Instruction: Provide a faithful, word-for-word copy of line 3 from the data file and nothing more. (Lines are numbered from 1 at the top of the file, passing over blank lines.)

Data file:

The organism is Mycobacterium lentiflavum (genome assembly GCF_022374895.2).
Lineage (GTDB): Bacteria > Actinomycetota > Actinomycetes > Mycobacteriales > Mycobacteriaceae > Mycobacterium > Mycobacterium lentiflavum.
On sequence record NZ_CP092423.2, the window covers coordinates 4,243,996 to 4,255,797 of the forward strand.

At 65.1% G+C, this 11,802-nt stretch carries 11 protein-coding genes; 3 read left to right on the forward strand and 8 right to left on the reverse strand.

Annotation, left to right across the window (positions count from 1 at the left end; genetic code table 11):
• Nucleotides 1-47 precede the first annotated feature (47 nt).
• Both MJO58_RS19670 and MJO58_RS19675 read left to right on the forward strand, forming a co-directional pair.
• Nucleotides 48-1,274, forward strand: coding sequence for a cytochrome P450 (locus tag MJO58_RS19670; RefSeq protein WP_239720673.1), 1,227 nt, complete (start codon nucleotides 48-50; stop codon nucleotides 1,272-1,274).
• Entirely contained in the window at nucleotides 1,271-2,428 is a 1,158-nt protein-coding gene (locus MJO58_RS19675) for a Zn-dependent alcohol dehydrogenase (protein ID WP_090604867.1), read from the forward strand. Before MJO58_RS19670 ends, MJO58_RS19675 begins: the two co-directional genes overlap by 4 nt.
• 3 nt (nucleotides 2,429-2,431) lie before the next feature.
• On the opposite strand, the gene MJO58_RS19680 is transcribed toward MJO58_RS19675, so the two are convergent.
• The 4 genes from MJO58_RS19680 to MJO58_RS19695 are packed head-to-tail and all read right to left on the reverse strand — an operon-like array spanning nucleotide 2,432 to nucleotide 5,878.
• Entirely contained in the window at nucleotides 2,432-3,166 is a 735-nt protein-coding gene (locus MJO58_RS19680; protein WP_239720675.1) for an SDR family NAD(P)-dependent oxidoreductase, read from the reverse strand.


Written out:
On sequence record NZ_CP092423.2, the window covers coordinates 4,243,996 to 4,255,797 of the forward strand.